Silt business owner steps forward to fill Re-2 board vacancy

Ryan Hoffman
John “Brock” Hedberg
Staff Photo |

The Garfield School District Re-2 Board of Education is expected to appoint John “Brock” Hedberg to fill a vacant seat on the five-member board at its next meeting April 26.

Hedberg, owner of Hy-Way Feed and Ranch Supply in Silt and a current member of the Garfield County Fair and Rodeo Board, was in attendance for a board workshop Tuesday afternoon. He was the sole applicant for the seat representing District D, which includes most of Silt, Peach Valley and ends near the western boundary of New Castle.

Tara Rumery, who was elected to the seat in November of 2015, had to vacate the position in March because she moved outside of the district.

Hedberg is no stranger to the district. The married father of three graduated from Rifle High School in 1998. Currently his eldest daughter is attending Cactus Valley Elementary School in Silt.

His interest in the school board has been elevated in the past year or two. Being as involved in the community, Hedberg said he has heard some concerns in the district and had some of his own, especially following the previous board’s falling out with the district’s former superintendent last fall.

Hedberg said his daughter at Cactus Valley has had “great teachers” and he would like to see those teachers stay in the district. Teacher retention was frequently pointed to by candidates as a concern leading up to the November 2015 election.

Rather than sit on the sidelines, Hedberg said he wanted to get involved and the vacancy provided a well-timed opportunity.

The district had hoped to generate some more interest in the position, said Anne Guettler, board president. However, Hedberg’s name has been floated in the community for some time and one of the most important qualities any board member can have is passion, Guettler said, adding that Hedberg has that passion.

The current board has worked extensively on evaluating and constructing operating practices since last November’s election. In that regard, there will be a bit of backtracking in order to bring Hedberg into the loop, but having a full board ensures that it can continue pressing on with the important work ahead, Guettler said.

Among the topics covered Tuesday was the issue of time commitment. As several board members cautioned of the demands and occasional reality of missing a meeting or two, Hedberg said the pending position would be first among other commitments. He added that his current stint with the county fair board would be winding down after this year’s event in August.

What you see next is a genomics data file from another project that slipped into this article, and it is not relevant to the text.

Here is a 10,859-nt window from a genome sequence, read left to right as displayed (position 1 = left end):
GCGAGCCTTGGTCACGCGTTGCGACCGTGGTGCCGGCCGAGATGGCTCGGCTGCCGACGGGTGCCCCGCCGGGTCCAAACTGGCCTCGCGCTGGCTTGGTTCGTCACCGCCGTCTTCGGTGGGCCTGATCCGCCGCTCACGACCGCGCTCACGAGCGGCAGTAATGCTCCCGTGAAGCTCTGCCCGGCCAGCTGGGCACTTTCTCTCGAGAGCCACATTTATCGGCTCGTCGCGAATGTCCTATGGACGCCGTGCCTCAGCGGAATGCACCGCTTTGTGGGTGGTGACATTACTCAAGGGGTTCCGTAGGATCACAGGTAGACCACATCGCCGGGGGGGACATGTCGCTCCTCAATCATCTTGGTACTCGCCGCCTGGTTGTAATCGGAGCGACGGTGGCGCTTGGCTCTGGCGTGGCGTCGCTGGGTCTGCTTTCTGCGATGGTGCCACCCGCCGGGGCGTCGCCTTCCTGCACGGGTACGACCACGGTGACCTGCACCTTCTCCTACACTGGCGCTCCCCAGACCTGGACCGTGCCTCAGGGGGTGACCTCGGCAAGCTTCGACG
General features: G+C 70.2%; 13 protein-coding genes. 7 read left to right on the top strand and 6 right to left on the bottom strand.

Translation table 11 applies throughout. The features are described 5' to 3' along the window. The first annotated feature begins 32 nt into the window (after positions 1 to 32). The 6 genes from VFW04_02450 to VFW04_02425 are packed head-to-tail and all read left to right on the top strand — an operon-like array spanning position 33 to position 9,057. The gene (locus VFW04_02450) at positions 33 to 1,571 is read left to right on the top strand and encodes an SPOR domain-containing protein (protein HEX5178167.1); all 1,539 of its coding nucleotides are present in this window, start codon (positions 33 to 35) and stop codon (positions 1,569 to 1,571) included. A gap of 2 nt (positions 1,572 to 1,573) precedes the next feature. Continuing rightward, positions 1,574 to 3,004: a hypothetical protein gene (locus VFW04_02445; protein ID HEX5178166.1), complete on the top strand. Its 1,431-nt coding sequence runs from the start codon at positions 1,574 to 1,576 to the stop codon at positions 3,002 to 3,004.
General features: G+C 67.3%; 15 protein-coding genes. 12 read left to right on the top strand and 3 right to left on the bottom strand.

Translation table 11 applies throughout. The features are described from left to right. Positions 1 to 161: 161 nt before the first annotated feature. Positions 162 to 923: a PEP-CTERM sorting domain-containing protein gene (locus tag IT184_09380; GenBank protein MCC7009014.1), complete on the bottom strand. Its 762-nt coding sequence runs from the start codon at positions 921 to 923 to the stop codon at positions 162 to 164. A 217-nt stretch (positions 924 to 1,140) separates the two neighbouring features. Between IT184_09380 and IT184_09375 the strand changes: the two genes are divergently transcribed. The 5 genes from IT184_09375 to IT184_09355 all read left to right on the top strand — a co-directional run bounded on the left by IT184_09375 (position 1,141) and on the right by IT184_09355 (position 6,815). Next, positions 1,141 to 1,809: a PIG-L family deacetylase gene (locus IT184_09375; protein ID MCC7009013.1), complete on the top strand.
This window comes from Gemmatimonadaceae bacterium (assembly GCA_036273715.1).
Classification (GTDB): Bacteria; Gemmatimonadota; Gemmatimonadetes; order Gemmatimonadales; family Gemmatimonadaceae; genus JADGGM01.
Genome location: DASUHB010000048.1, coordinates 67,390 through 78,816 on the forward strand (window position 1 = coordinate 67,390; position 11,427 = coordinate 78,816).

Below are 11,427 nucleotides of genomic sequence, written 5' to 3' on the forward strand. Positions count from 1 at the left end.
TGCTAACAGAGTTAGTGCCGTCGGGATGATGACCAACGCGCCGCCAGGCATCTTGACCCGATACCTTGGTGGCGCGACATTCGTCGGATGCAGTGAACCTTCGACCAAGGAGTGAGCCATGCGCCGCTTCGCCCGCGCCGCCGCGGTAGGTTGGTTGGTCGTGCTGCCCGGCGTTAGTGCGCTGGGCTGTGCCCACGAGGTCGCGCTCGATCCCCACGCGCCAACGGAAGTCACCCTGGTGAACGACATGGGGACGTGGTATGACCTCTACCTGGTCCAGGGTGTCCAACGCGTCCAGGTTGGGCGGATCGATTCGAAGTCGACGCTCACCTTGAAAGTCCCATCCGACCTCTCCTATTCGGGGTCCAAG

“This is my No. 1 priority going forward,” he said.

Although Hedberg has served on other boards in the past, he noted the school board would be an entirely new undertaking with a steep learning curve. In talking with past board members, he stated the general consensus is it takes one year to learn the ropes.

While Hedberg will work on getting up to speed, he and the other board members will have more time to work with Brent Curtice, who was officially hired in March to become the district’s new superintendent.

Curtice confirmed on Tuesday that the Moffat County School District Board of Education voted on March 31 to relieve him of responsibilities to the Moffat district effective April 15. After a brief executive session Tuesday, the board announced that Curtice’s start date would begin June 1, rather than the originally agreed to July 1 start.

Additionally, the board announced it would pay Curtice $615 per day for work prior to the new start date, with the number of days to be negotiated between the district and Curtice. Under the terms of the originally agreed to contract, he will receive an annual salary of $160,000.

Curtice spent much of his spring break visiting some of Garfield Re-2’s 10 schools. During this transition period, he said he hopes to visit all of the remaining schools in the district before the end of the 2015-16 school year.

Hedberg is slated to officially be sworn in at the April 26 meeting. Afterward the board will go through a reorganization process to re-elect officers, Guettler said.

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